Coincidence is a bitch. Outside the Dior show today, copies of the Herald Tribune were being distributed in a long-planned fashion week wraparound advertising Dior Addict Lipstick. Not the best time or place to be reinforcing the catastrophic career implosion of disgraced and dismissed Dior designer John Galliano. Inside the tent erected in the gardens of the Musée Rodin, the set—a chandeliered salon—was prime Galliano, but its silveriness now looked haunted rather than chic. And when the lights went down, a more-than-expectant hush fell over the huge crowd. (So much for the rumors of boycott.)

But before the march of the models began, Dior CEO Sidney Toledano appeared onstage to make a lengthy speech in French about the values that Christian Dior—both the man and the business he founded—has represented for more than six decades. Toledano referred to the recent egregious flouting of these values without once mentioning Galliano by name, but went on to assert that they would continue to be upheld by "the heart of the House of Dior, which beats unseen... made up of its teams and studios, of its seamstresses and craftsmen."

Overtaken by events, this ready-to-wear show ended up as a swan song, but it was a pale testament to the extraordinary work the ateliers have done for Galliano over the past 14 years. The proper tribute would ideally have been one of the Dior couture shows, where the extravagant drama of the designer's soaring imagination was evenly matched by breathtaking workmanship. Still, there was enough of that symbiosis between creator and atelier to give today's opening outfits some oomph. Karlie Kloss stalked down the catwalk in a huge hat, buckled knee boots, velvet britches, and a sweeping cashmere cloak, over what looked like a leather baby doll. She could have been a female Byron—or a highwaywoman. Either way, a romantic renegade has always been the quintessential Galliano woman.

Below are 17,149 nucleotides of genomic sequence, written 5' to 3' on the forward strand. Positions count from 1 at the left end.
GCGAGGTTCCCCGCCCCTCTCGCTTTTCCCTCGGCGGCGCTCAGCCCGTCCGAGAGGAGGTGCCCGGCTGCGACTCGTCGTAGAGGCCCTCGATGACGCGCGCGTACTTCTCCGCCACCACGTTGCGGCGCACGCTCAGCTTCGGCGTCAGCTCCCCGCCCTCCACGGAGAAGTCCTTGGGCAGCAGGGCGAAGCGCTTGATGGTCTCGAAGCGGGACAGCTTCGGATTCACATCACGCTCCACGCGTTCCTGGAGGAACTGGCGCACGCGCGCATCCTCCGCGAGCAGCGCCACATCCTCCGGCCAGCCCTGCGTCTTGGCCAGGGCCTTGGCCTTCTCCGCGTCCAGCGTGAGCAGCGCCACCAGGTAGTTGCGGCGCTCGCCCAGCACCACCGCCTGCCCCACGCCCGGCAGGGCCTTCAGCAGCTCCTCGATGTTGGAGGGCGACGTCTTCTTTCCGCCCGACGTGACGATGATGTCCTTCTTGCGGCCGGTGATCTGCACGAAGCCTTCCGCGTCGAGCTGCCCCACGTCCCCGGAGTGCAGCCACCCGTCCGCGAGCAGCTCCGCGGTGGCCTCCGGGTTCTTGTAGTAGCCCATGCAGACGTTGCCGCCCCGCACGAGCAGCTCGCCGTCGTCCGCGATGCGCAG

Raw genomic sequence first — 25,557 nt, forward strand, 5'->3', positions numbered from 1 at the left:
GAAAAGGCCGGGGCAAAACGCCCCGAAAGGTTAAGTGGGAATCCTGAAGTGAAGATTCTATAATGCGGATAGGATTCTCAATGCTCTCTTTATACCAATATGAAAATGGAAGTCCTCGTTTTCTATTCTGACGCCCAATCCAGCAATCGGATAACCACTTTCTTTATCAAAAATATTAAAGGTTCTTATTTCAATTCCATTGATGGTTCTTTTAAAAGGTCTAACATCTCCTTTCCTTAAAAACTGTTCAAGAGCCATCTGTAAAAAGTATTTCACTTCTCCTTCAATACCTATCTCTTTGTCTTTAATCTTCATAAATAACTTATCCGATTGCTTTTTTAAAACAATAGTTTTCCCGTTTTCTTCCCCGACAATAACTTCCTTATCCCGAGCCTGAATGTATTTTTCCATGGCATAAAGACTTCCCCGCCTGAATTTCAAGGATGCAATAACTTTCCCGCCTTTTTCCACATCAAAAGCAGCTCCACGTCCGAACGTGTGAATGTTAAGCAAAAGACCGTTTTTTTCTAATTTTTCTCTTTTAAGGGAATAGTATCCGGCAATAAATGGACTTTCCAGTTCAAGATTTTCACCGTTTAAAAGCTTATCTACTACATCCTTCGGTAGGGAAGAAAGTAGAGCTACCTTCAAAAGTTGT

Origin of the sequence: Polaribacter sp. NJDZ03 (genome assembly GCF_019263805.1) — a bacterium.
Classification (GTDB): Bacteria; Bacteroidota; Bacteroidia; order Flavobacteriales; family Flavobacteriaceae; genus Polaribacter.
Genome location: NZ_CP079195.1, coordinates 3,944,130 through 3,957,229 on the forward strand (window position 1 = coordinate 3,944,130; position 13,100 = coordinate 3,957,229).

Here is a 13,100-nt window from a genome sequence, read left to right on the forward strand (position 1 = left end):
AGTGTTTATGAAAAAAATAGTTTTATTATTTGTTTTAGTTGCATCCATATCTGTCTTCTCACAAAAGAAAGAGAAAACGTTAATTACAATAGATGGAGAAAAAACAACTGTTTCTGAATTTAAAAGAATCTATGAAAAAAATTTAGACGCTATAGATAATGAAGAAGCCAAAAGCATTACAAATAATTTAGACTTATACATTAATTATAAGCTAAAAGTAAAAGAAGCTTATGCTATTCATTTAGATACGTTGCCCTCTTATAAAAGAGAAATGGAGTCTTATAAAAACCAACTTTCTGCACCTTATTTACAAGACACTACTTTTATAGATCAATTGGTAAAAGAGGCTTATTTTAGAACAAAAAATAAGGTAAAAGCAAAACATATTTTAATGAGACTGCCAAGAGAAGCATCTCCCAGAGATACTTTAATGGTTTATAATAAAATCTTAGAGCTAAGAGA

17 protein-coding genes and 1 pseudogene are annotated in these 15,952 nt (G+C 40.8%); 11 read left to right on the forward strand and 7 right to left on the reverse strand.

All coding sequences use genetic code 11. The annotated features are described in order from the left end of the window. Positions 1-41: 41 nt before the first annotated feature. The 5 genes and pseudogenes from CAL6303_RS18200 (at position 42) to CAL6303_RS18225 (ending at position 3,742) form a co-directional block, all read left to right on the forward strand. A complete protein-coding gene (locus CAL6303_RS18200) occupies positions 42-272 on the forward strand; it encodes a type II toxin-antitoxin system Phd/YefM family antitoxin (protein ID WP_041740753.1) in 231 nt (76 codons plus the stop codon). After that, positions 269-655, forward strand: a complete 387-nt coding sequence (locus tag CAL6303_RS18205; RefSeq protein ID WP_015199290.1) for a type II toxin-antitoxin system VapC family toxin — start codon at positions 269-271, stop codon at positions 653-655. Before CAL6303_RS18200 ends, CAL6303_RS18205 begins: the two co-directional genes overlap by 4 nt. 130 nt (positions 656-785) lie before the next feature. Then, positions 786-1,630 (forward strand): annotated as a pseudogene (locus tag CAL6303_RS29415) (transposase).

Colors were rich, textures were lush, and there was a layered louche-ness that amplified the bohemian theme: One black velour coat with brocade sleeves and red fox collar and cuffs was draped over a cashmere waistcoat and a long mousseline blouse, with those knee boots. Like an artist's muse had roused herself from his bed, thrown on a top, a gorgeous coat, some shoes—and left it at that. Galliano has always had a keen ability to provoke such fantasias in his audience. Some of that has clearly rubbed off on his design team. There was plenty of fodder to follow, from a tweedy jacket over faille short shorts to a cashmere princess coat over velvet knickerbockers to a pink python tunic over a fuzzy plaid skirt. Then, ever onward to the point of repetitious overload, especially by the time Merry Widow looks kicked in. Evening dissolved into tiers of sheer pastel chiffon, lace, and tulle with a Directoire bent. It was often wont to do that with John himself, except here there was an inescapable sense that a whole lot of stuff just needed to be got out and got done with.

Quite how you sign off on one of the most extraordinary careers in contemporary fashion without the participation of its prime protagonist is a challenge you'd probably wish on your deadliest business competitor. Dior orchestrated a gracious envoi, with those seamstresses and craftsmen that Toledano eulogized in his speech gathered onstage while the crowd cheered and wept. Whatever happens next, here, at least, they were waving the last wave. The only precedent for this situation is Coco Chanel's postwar denunciation as a Nazi collaboratrice. Her exile from the fashion world lasted nine years.